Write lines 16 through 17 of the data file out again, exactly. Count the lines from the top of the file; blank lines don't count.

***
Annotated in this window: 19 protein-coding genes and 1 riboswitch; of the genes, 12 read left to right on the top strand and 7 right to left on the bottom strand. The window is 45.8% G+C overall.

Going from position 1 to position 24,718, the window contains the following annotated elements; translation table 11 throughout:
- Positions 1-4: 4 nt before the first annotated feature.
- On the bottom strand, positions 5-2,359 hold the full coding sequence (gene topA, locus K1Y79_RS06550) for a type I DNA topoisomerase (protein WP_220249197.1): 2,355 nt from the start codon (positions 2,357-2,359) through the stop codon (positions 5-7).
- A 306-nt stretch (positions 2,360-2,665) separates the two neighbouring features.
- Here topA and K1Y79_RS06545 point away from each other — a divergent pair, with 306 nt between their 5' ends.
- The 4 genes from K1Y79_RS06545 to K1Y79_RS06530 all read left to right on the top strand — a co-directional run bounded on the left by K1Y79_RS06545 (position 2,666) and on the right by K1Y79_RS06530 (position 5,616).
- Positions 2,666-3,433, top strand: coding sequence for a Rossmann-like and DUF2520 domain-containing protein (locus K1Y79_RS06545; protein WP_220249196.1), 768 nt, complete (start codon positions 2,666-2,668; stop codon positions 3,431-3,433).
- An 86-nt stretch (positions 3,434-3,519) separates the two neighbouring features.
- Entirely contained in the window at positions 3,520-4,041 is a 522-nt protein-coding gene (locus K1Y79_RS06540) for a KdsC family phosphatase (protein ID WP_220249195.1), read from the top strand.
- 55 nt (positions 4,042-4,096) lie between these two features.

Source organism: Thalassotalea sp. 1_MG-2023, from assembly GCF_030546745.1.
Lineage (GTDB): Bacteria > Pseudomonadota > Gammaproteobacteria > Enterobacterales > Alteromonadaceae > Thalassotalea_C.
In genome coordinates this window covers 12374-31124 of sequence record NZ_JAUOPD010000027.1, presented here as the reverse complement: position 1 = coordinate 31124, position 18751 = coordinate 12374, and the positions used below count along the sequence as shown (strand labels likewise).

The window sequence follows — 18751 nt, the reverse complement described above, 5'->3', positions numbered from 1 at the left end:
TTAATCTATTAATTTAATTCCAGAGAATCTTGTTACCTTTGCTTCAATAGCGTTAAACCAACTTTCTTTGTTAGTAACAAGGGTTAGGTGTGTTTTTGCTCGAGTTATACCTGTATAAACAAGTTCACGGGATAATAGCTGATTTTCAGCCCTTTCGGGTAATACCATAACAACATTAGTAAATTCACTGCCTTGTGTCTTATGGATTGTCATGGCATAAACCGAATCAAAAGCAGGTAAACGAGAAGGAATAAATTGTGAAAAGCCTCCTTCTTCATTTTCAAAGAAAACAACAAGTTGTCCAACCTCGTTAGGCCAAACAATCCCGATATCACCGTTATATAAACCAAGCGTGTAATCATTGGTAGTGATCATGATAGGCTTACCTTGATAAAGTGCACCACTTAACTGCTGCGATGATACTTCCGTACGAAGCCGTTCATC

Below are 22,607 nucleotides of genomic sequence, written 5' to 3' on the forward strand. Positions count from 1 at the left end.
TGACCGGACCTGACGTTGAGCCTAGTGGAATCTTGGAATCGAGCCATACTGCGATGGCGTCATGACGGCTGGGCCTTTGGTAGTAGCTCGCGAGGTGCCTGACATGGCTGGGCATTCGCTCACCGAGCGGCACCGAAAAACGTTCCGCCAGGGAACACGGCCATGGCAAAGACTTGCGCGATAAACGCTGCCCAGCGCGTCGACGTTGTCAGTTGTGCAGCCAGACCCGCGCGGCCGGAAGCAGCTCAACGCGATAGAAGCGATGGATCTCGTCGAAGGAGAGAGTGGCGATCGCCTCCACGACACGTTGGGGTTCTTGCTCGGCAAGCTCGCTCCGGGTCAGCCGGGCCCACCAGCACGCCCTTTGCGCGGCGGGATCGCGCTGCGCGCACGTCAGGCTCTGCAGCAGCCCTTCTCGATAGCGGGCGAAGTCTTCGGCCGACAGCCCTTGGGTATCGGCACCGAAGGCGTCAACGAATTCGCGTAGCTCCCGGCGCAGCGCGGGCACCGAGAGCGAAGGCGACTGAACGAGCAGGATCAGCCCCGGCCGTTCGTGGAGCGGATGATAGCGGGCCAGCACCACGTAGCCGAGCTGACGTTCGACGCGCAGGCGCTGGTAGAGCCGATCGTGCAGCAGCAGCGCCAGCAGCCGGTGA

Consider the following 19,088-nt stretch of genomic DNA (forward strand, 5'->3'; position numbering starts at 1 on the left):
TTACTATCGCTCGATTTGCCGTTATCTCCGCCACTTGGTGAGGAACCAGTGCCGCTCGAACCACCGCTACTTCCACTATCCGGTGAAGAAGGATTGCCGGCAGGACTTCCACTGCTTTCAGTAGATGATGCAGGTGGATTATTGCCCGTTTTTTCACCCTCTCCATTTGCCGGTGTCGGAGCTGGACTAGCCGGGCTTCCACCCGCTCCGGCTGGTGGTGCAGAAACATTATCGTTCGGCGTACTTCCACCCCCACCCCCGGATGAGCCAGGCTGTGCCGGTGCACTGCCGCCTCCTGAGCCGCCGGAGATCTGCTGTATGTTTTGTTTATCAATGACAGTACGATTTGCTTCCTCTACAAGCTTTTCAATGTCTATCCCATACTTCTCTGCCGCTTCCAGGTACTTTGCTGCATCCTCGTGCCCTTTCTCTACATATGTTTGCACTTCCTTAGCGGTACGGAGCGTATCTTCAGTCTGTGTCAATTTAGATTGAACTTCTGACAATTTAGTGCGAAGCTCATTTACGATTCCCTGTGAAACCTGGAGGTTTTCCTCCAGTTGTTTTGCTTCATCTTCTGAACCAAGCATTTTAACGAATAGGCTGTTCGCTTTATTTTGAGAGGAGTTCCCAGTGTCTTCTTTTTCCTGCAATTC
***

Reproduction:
TTAATCTATTAATTTAATTCCAGAGAATCTTGTTACCTTTGCTTCAATAGCGTTAAACCAACTTTCTTTGTTAGTAACAAGGGTTAGGTGTGTTTTTGCTCGAGTTATACCTGTATAAACAAGTTCACGGGATAATAGCTGATTTTCAGCCCTTTCGGGTAATACCATAACAACATTAGTAAATTCACTGCCTTGTGTCTTATGGATTGTCATGGCATAAACCGAATCAAAAGCAGGTAAACGAGAAGGAATAAATTGTGAAAAGCCTCCTTCTTCATTTTCAAAGAAAACAACAAGTTGTCCAACCTCGTTAGGCCAAACAATCCCGATATCACCGTTATATAAACCAAGCGTGTAATCATTGGTAGTGATCATGATAGGCTTACCTTGATAAAGTGCACCACTTAACTGCTGCGATGATACTTCCGTACGAAGCCGTTCATC

Below are 22,607 nucleotides of genomic sequence, written 5' to 3' on the forward strand. Positions count from 1 at the left end.